Yes Bank said that US-based Wells Fargo Bank will act as sponsor and co-lender to the project, providing a loan of $20 million, bringing the total facility amount to $265 million.
Private sector lender Yes Bank on Tuesday said it has signed loan agreements worth $265 million with OPIC and Wells Fargo to support small business growth in India.
“Yes Bank has signed an agreement with Overseas Private Investment Corporation (OPIC), the US government’s Development Finance Institution, for debt financing of $245 million to increase lending to micro, small and medium enterprises (MSMEs) in India,” Yes Bank said in a regulatory filing.
The loan agreement was signed in Washington DC, it added.
The domestic lender said that US-based Wells Fargo Bank will act as sponsor and co-lender to the project, providing a loan of $20 million, bringing the total facility amount to $265 million.
Specifically, half of the financing will be used to support either micro-SMEs or SMEs in under-served rural and urban markets, it said.
“MSMEs are the growth engines and employment generators of our economy, and access to banking credit is one of the key enablers.
“This significant co-financing agreement of Yes Bank with OPIC and Wells Fargo will help further accentuate Yes Bank’s ability to address unique needs of SME and MSME sectors,” Yes Bank MD and CEO Rana Kapoor said.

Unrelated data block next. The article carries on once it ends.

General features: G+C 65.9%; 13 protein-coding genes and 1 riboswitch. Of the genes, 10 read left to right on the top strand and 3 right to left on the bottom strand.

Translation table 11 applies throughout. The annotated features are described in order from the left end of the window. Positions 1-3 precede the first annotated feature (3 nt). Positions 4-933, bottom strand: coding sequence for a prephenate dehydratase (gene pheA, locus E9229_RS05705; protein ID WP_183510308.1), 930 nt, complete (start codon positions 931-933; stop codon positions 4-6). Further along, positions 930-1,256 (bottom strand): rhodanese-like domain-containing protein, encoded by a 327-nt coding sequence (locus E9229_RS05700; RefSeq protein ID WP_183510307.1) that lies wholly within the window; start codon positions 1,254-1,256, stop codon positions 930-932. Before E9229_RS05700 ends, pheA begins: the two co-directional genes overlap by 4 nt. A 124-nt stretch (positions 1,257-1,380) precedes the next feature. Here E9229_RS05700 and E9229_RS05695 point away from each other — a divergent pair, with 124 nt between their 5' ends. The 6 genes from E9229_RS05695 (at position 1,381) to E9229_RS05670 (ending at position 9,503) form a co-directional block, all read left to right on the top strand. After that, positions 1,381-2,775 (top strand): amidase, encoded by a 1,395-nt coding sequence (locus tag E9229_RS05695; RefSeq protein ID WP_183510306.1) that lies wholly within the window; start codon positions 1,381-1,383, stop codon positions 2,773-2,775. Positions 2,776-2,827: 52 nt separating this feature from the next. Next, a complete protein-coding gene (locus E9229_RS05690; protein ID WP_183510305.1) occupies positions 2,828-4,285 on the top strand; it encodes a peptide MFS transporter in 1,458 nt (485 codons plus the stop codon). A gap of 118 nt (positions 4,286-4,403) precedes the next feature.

“OPIC’s exciting partnership with Yes Bank, a proven Indian lending institution, and Wells Fargo will spark inclusive economic growth in India,” OPIC President and CEO Elizabeth Littlefield said.
The commitments by OPIC and Wells Fargo were initiated during US President Barack Obama’s visit to India in January this year.
“Wells Fargo is pleased to sponsor this important facility on behalf of Yes Bank and work with OPIC as they continue to support Yes Bank’s lending to the small and micro businesses vital to economic growth in India,” Head of Wells Fargo’s International group, Richard Yorke said.
The World Bank has estimated that the viable and addressable demand for MSME lending in India debt surpasses supply by $48 billion, a shortfall that holds back the transformative effect a thriving entrepreneur class can have on a developing economy.